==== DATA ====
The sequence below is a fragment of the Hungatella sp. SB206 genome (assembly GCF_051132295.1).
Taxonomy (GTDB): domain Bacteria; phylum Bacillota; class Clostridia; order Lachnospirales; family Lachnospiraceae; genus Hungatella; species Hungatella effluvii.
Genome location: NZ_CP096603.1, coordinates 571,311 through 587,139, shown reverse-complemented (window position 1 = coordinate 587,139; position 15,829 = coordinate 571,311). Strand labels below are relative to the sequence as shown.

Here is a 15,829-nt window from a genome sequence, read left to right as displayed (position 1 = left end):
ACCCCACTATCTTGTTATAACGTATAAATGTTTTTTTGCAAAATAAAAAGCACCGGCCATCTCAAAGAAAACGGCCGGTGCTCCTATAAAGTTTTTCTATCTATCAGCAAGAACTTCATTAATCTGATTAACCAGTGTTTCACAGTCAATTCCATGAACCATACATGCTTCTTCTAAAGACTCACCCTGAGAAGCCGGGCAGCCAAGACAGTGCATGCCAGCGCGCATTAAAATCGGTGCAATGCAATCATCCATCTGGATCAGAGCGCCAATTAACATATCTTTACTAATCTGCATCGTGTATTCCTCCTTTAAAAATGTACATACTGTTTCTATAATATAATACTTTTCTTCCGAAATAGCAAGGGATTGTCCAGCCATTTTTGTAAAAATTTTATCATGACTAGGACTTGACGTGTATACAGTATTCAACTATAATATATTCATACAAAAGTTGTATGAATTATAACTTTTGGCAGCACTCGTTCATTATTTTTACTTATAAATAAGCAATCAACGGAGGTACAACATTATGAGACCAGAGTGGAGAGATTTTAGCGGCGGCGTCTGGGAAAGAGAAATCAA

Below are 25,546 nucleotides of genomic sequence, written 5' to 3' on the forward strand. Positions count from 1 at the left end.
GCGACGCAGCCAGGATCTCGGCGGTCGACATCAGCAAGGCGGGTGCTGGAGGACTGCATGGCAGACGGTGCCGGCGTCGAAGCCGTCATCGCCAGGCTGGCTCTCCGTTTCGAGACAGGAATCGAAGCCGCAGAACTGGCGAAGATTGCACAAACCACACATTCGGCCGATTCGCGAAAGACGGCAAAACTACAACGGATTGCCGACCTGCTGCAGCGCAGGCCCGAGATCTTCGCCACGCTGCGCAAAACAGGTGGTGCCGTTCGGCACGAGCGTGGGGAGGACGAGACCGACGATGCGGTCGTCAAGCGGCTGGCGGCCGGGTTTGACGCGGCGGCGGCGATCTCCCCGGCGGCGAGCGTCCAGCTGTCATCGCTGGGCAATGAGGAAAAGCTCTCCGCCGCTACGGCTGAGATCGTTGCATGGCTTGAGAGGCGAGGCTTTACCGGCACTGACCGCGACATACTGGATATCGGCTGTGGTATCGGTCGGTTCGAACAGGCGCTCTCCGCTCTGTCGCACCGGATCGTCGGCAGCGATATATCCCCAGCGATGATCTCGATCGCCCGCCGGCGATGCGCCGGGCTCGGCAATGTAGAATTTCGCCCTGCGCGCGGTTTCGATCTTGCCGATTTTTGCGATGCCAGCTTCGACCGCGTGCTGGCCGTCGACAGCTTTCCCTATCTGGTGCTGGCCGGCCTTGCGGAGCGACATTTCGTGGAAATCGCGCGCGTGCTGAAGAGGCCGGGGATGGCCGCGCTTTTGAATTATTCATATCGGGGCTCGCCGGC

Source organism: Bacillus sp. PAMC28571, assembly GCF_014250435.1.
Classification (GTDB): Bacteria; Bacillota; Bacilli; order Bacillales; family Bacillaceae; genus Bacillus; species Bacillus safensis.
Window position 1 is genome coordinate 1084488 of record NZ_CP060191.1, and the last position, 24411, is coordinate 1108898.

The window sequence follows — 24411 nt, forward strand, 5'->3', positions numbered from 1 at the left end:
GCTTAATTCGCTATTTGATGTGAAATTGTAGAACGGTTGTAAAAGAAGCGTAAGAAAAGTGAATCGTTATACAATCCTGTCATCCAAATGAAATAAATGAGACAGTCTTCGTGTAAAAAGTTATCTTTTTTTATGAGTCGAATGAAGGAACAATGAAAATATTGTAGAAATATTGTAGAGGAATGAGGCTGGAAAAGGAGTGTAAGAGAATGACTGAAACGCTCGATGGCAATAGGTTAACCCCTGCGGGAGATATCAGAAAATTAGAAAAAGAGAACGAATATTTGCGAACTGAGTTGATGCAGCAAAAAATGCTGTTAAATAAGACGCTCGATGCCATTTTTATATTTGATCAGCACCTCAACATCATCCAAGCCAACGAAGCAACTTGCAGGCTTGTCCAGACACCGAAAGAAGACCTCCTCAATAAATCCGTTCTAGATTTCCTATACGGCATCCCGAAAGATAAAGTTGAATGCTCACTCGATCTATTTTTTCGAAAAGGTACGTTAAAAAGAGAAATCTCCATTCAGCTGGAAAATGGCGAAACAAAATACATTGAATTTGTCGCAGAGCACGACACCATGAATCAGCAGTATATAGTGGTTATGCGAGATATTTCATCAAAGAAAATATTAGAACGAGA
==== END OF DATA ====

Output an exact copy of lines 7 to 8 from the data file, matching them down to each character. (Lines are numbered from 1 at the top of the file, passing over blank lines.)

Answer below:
GCGACGCAGCCAGGATCTCGGCGGTCGACATCAGCAAGGCGGGTGCTGGAGGACTGCATGGCAGACGGTGCCGGCGTCGAAGCCGTCATCGCCAGGCTGGCTCTCCGTTTCGAGACAGGAATCGAAGCCGCAGAACTGGCGAAGATTGCACAAACCACACATTCGGCCGATTCGCGAAAGACGGCAAAACTACAACGGATTGCCGACCTGCTGCAGCGCAGGCCCGAGATCTTCGCCACGCTGCGCAAAACAGGTGGTGCCGTTCGGCACGAGCGTGGGGAGGACGAGACCGACGATGCGGTCGTCAAGCGGCTGGCGGCCGGGTTTGACGCGGCGGCGGCGATCTCCCCGGCGGCGAGCGTCCAGCTGTCATCGCTGGGCAATGAGGAAAAGCTCTCCGCCGCTACGGCTGAGATCGTTGCATGGCTTGAGAGGCGAGGCTTTACCGGCACTGACCGCGACATACTGGATATCGGCTGTGGTATCGGTCGGTTCGAACAGGCGCTCTCCGCTCTGTCGCACCGGATCGTCGGCAGCGATATATCCCCAGCGATGATCTCGATCGCCCGCCGGCGATGCGCCGGGCTCGGCAATGTAGAATTTCGCCCTGCGCGCGGTTTCGATCTTGCCGATTTTTGCGATGCCAGCTTCGACCGCGTGCTGGCCGTCGACAGCTTTCCCTATCTGGTGCTGGCCGGCCTTGCGGAGCGACATTTCGTGGAAATCGCGCGCGTGCTGAAGAGGCCGGGGATGGCCGCGCTTTTGAATTATTCATATCGGGGCTCGCCGGC

Source organism: Bacillus sp. PAMC28571, assembly GCF_014250435.1.